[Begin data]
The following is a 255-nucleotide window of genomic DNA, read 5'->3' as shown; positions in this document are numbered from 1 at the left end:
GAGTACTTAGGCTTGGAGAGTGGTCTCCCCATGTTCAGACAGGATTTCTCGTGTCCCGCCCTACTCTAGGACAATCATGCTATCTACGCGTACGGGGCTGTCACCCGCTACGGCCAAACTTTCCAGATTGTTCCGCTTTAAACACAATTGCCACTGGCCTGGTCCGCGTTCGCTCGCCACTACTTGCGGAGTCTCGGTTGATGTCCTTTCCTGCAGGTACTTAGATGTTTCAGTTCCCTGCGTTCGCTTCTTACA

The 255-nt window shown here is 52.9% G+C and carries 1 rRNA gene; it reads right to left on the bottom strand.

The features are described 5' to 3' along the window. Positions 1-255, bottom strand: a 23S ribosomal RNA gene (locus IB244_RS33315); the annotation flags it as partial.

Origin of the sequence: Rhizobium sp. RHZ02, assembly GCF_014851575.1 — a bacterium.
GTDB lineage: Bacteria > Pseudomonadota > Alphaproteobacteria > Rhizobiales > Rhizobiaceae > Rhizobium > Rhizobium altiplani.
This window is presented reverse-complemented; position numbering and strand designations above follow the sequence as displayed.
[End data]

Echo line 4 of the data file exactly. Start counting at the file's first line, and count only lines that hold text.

The features are described 5' to 3' along the window. Positions 1-255, bottom strand: a 23S ribosomal RNA gene (locus IB244_RS33315); the annotation flags it as partial.